N. Korea Warns Foreign Embassies to Evacuate Amid TensionStepan Kravchenko and Henry Meyer
North Korea asked Russia and other countries to consider evacuating their diplomats from the capital as tensions mount with its southern neighbor, warning that embassies can’t be protected in the event of a conflict.
A North Korean Foreign Ministry official met Russian Ambassador Alexander Timonin today to deliver the message, said Denis Samsonov, a spokesman for the embassy in Pyongyang. The British Embassy was told by the Asian nation’s government that it won’t be able to guarantee the safety of foreign missions starting April 10 if a conflict flares up, the Foreign Office in London said. Britain later said it had no plans to pull out staff for now.
“We are consulting international partners about these developments,” the Foreign Office said in an e-mailed statement. “No decisions have been taken, and we have no immediate plans to withdraw our embassy.”
The warning to diplomats in Pyongyang is part of “an escalating series of rhetorical statements, and the question is to what end,” U.S. State Department spokeswoman Victoria Nuland told reporters in Washington today. “We all know that this is an unpredictable regime and an unpredictable situation.”
While taking “appropriate measures” to defend the U.S. and its allies and deter North Korea, the U.S. still wants “to leave the door open if the DPRK is willing to make a different choice,” she said.
Nuland noted a release yesterday from the U.S. embassy in Seoul which said that “despite current political tensions with North Korea there is no specific information to suggest there are imminent threats” to Americans or U.S. facilities in South Korea.
Sweden, which represents American interests in North Korea, where the U.S. doesn’t have an embassy, hasn’t given any indication that it will change its operations there, Nuland said.
Russia is “alarmed” by the tensions on the Korean peninsula and is in “close contact” with the U.S., China, Japan and South Korea over the proposal to empty diplomatic missions, Russian Foreign Minister Sergei Lavrov said, according to a statement on the ministry’s website. Russia also sought clarification from the government in Pyongyang, he said.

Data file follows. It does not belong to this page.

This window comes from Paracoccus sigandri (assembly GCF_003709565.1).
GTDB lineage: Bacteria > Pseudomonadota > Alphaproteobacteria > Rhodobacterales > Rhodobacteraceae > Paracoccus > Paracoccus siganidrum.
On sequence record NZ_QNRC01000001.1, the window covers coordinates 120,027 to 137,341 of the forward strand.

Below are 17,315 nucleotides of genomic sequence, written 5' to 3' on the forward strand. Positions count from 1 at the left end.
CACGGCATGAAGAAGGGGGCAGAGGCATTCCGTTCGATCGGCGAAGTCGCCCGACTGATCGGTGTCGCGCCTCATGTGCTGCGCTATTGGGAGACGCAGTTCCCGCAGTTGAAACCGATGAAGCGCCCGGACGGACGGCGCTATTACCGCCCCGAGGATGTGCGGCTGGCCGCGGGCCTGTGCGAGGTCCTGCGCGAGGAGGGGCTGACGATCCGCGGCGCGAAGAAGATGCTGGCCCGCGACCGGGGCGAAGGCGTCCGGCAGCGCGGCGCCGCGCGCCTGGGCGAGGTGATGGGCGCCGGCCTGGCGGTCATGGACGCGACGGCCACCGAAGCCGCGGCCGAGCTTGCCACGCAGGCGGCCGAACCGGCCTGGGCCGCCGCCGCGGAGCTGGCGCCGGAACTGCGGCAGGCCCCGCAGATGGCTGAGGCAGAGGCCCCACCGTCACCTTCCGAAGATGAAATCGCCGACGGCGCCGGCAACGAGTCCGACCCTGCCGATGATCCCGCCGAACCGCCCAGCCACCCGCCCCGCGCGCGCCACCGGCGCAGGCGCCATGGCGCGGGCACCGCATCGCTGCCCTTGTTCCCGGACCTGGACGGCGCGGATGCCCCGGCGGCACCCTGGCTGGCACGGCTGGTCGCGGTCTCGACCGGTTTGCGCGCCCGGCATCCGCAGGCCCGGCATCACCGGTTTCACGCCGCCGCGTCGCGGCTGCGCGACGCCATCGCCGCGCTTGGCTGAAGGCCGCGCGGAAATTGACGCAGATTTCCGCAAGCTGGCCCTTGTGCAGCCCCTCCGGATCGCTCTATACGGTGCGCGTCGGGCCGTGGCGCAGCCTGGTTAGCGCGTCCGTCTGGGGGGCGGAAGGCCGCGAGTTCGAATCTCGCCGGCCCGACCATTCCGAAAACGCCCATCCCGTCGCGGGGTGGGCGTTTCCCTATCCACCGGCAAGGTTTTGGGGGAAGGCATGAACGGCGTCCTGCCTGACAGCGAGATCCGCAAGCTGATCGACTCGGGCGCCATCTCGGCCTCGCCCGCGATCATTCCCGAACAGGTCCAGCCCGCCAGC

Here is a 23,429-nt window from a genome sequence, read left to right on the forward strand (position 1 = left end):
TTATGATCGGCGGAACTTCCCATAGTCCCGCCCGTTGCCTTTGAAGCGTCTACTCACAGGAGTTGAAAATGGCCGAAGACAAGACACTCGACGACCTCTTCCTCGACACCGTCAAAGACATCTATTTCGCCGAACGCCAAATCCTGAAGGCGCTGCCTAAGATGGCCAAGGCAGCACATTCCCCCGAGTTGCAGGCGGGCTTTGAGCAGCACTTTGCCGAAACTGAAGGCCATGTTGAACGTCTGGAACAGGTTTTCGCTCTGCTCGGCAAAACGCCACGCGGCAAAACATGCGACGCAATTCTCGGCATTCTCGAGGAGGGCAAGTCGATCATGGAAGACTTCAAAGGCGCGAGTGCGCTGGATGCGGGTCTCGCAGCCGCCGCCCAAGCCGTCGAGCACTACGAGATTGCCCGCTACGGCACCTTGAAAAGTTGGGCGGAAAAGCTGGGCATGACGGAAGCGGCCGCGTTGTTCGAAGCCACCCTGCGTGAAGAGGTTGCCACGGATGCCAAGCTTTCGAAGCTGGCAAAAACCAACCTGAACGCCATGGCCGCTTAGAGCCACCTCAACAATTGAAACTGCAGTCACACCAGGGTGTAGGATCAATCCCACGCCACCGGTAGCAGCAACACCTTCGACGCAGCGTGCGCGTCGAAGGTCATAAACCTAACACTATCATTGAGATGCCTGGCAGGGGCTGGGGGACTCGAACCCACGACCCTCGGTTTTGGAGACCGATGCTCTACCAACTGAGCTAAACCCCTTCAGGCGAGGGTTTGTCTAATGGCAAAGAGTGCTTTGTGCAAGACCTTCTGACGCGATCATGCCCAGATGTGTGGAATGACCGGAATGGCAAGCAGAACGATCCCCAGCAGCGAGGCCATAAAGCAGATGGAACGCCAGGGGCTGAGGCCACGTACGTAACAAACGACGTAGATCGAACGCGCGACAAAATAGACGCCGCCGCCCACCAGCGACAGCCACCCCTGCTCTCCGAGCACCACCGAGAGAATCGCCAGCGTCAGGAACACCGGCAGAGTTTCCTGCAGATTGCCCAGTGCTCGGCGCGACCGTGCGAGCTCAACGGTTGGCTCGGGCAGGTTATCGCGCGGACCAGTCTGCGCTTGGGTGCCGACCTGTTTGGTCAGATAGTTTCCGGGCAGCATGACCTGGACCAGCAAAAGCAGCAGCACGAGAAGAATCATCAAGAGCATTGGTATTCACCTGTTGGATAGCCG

The crisis is escalating after the communist nation threatened to wage nuclear war on the U.S. and South Korea. Kim Jong Un’s regime warned this week that “the moment of explosion is approaching soon” and said it’s poised to conduct a “smaller, lighter and diversified nuclear strike.” North Korea also has moved a missile to its eastern coast rocket-launch site, possibly for test-firing, according to South Korea’s defense minister.
“In recent weeks, the North Korean government has raised tensions on the Korean peninsula and the wider region through a series of public statements and other provocations,” the British Foreign Office said. “We condemn this behavior and urge the North Korean government to work constructively with the international community, including over the presence of foreign embassies.”
In Germany, the North Korean ambassador was summoned to the Foreign Ministry in Berlin today and told that Chancellor Angela Merkel’s government is extremely concerned by the escalation on the Korean peninsula, which Germany finds unacceptable, the ministry said in a statement. The matter will be on the agenda at a meeting of foreign ministers from the Group of Eight nations scheduled in London next week with the goal of reaching a “resolute” common reaction to North Korea’s “irresponsible threats,” the ministry said.
The North Korean initiative was prompted by “the escalating situation” in the region, the Russian diplomat in Pyongyang said, adding that there were no tensions currently in the capital city.
The proposal is now under consideration, Samsonov said by phone, adding that a decision won’t be made today. More than 100 people work in the Russian embassy, he said.
Russia, which shares a 17-kilometer (11-mile) border with North Korea, agreed last September to write off 90 percent of the reclusive Asian nation’s $11 billion debt that dated back to the Soviet period and settle the remaining 10 percent via joint projects in health care, education and energy. Late North Korean leader Kim Jong Il visited Russia in August 2011 for talks with then-President Dmitry Medvedev.